On Al Weiss, Harrelson said "I thought we had them when Weiss hit it out to tie it. You could almost see them collapse & go whoosh. Heck Clendenon is getting paid to hit, Al isn't. In my mind he's the MVP." 



In the bottom of the 8th inning, Cleon Jones doubled off O's reliever Eddie Watt to lead off the inning. Ron Swoboda, then came through with his second hit of the day. It was his fifth hit in the last two games as well. Swoboda doubled down the left field line, scoring Cleon Jones with the go ahead run. Swoboda then scored as well when Jerry Grote reached base on pitcher Eddie Watt's error.
 


Koosman came out to complete his five hit World Series victory. Frank Robinson led off with a walk, but Koosman got Boog Powell to ground out in a force play & Brooks Robinson to fly out to right field.

The final out was made by future Mets manager; Davey Johnson. He hit a fly ball to left field, Cleon Jones got down on one knee, made the catch and sealed the Championship. At first Koosman later said, he thought it may have been a HR saying to himself "ut oh". But he was relieved as he saw Cleon Jones kneel down with his glove up. 
At 3:17 PM, Cleon Jones closed his glove on the final out of the 1969 World Series, it is an image that is now iconic in Mets history. Jones jumped & hugged his buddy Tommie Agee & the two ran to the dugouts for saftey, as fans poured onto the field.

Koosman's line score was: nine innings, three runs on five hits, five strikeouts with one walk. After the final out, Koosman leaped into the air into catcher; Jerry Grotes arms. The Glider; ed Charles leaped in the air & did a jig style of a dance. This scene is forever etched into the minds of Mets fans, as the 1969 World Series win became real.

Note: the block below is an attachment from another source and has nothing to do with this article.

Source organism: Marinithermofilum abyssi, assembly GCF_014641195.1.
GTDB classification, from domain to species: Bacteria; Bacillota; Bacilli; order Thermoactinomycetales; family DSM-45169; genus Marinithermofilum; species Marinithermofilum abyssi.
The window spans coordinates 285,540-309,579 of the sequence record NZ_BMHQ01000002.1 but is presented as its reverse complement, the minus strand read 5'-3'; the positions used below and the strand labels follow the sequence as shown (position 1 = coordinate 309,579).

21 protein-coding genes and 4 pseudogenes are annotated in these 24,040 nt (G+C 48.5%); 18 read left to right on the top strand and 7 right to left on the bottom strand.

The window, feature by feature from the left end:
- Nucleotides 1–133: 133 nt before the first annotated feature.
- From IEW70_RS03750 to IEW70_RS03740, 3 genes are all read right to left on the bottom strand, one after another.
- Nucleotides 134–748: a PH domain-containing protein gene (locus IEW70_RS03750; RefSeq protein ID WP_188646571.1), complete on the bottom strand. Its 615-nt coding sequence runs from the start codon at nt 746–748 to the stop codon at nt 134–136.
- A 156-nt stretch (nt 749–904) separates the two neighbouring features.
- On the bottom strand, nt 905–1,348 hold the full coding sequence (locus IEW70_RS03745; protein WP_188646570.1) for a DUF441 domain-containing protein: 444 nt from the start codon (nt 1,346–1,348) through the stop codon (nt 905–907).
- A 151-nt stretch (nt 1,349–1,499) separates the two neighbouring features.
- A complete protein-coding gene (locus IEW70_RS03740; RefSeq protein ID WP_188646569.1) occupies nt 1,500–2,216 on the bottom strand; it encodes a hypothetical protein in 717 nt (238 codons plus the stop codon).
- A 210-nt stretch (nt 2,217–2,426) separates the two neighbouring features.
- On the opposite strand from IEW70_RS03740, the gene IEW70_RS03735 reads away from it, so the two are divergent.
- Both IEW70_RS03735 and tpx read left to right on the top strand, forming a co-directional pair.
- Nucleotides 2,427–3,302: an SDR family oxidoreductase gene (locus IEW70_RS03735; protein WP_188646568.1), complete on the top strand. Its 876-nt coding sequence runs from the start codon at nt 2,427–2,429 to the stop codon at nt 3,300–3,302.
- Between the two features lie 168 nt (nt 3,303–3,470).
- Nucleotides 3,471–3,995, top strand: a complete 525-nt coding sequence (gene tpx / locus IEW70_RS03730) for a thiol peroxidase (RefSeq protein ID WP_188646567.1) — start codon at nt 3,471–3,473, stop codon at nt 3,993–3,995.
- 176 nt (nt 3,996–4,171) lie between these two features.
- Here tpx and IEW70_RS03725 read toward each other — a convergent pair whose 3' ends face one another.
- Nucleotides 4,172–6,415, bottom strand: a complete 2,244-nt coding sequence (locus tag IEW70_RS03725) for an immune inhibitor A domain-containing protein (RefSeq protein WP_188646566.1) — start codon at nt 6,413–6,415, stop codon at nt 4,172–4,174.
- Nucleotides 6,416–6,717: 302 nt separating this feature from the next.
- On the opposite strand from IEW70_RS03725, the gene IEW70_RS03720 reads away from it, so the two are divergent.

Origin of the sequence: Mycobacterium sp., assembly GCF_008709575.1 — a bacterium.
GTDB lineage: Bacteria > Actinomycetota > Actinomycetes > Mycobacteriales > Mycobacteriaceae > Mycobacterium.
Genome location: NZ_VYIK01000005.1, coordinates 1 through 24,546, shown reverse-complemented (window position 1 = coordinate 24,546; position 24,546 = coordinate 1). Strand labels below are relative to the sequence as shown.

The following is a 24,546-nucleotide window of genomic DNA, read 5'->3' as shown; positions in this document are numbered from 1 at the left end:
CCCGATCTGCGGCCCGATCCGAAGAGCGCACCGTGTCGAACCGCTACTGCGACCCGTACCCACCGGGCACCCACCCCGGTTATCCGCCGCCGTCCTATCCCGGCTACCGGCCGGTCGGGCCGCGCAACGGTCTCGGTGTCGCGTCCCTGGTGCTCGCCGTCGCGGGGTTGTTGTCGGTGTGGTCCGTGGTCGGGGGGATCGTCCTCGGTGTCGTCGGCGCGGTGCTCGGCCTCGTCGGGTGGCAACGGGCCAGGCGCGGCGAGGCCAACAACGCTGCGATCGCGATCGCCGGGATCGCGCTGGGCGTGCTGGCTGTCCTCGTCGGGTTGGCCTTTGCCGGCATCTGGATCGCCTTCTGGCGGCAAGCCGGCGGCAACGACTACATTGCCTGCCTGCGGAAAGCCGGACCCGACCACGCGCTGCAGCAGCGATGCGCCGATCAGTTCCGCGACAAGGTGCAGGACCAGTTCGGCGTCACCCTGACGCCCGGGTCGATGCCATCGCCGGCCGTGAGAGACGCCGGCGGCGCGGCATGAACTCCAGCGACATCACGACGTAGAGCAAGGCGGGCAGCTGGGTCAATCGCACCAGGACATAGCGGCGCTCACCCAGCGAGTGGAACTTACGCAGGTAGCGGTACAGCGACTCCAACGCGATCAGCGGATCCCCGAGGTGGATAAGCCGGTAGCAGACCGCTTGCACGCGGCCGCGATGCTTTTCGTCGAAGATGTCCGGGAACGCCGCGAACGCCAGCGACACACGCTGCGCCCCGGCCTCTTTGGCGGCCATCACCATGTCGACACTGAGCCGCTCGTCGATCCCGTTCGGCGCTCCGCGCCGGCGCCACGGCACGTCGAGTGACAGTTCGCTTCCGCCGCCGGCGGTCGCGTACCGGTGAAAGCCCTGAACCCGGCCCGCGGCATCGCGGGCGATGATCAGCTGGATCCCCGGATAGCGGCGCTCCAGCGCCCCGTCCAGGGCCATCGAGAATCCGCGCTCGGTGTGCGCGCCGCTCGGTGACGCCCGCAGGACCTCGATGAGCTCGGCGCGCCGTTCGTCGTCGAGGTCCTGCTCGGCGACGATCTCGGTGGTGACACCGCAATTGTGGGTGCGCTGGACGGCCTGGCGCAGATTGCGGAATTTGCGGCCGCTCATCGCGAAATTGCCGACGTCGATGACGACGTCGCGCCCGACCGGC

It was his second win of the World Series going an overall 2-0, allowing four runs on seven hits in 17.2 innings. He could have easily been the Series MVP as well, but the honors went to slugger; Don Clendenon who set a five game World Series record (at the time) hitting three HRs . "I know the whole thing seems like a dream, but if it is I don't want to wake up" said Clendenon.


 


The fans poured onto the field & celebrated wildly. They tore apart the grass taking turf for souvenirs. After the players jumped for joy & hugged each other on the field, they ran for the safety of the Mets club house. In side it was a wild celebration, as champagne flew every where.

The media crowded in & all the lost game coverage began. Mets broadcasters Lindsey Nelson & Ralph Kiner did interviews for television, as did NBC's Tony Kubek,
 Gil Hodges received a phone call from the President of the United States. Hodges told the press "It's been a year of miracles & I'm just thanking God it's over. It was a colossal thing they did. These young men showed that you can realize the most impossible dream of all. I'm so proud of them all."
Ron Swoboda said " This will give heart to every loser in America, we are the saints of lost causes".
Quotes: Tom Seaver "It was the greatest collective victory by any team in sports."